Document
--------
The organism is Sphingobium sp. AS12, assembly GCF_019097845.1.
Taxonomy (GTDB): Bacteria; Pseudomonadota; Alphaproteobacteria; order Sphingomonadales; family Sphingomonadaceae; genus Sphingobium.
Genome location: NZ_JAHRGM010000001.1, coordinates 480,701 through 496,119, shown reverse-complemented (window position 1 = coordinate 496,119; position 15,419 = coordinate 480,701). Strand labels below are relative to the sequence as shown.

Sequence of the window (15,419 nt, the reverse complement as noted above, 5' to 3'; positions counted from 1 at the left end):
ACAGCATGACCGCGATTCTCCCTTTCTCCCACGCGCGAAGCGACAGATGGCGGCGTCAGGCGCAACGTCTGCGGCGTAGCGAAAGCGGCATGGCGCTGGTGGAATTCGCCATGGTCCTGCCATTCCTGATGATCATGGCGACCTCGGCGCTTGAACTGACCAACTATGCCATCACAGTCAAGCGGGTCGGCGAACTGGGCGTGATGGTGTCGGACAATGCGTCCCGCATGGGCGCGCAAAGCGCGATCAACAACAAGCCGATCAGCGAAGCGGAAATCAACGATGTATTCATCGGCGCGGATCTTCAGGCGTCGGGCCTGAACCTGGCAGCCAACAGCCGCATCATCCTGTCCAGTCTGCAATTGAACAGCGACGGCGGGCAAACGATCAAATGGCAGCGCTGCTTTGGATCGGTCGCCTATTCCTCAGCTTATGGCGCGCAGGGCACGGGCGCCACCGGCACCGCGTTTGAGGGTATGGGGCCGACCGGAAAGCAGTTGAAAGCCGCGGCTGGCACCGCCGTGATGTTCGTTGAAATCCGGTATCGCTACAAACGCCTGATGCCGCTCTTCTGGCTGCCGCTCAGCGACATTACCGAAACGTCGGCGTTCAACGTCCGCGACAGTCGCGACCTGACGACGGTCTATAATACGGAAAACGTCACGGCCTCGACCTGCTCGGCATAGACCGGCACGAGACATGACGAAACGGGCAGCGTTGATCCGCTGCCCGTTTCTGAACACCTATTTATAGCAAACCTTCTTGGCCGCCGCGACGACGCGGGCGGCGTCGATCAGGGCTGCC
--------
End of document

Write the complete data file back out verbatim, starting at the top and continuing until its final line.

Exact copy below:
The organism is Sphingobium sp. AS12, assembly GCF_019097845.1.
Taxonomy (GTDB): Bacteria; Pseudomonadota; Alphaproteobacteria; order Sphingomonadales; family Sphingomonadaceae; genus Sphingobium.
Genome location: NZ_JAHRGM010000001.1, coordinates 480,701 through 496,119, shown reverse-complemented (window position 1 = coordinate 496,119; position 15,419 = coordinate 480,701). Strand labels below are relative to the sequence as shown.

Sequence of the window (15,419 nt, the reverse complement as noted above, 5' to 3'; positions counted from 1 at the left end):
ACAGCATGACCGCGATTCTCCCTTTCTCCCACGCGCGAAGCGACAGATGGCGGCGTCAGGCGCAACGTCTGCGGCGTAGCGAAAGCGGCATGGCGCTGGTGGAATTCGCCATGGTCCTGCCATTCCTGATGATCATGGCGACCTCGGCGCTTGAACTGACCAACTATGCCATCACAGTCAAGCGGGTCGGCGAACTGGGCGTGATGGTGTCGGACAATGCGTCCCGCATGGGCGCGCAAAGCGCGATCAACAACAAGCCGATCAGCGAAGCGGAAATCAACGATGTATTCATCGGCGCGGATCTTCAGGCGTCGGGCCTGAACCTGGCAGCCAACAGCCGCATCATCCTGTCCAGTCTGCAATTGAACAGCGACGGCGGGCAAACGATCAAATGGCAGCGCTGCTTTGGATCGGTCGCCTATTCCTCAGCTTATGGCGCGCAGGGCACGGGCGCCACCGGCACCGCGTTTGAGGGTATGGGGCCGACCGGAAAGCAGTTGAAAGCCGCGGCTGGCACCGCCGTGATGTTCGTTGAAATCCGGTATCGCTACAAACGCCTGATGCCGCTCTTCTGGCTGCCGCTCAGCGACATTACCGAAACGTCGGCGTTCAACGTCCGCGACAGTCGCGACCTGACGACGGTCTATAATACGGAAAACGTCACGGCCTCGACCTGCTCGGCATAGACCGGCACGAGACATGACGAAACGGGCAGCGTTGATCCGCTGCCCGTTTCTGAACACCTATTTATAGCAAACCTTCTTGGCCGCCGCGACGACGCGGGCGGCGTCGATCAGGGCTGCC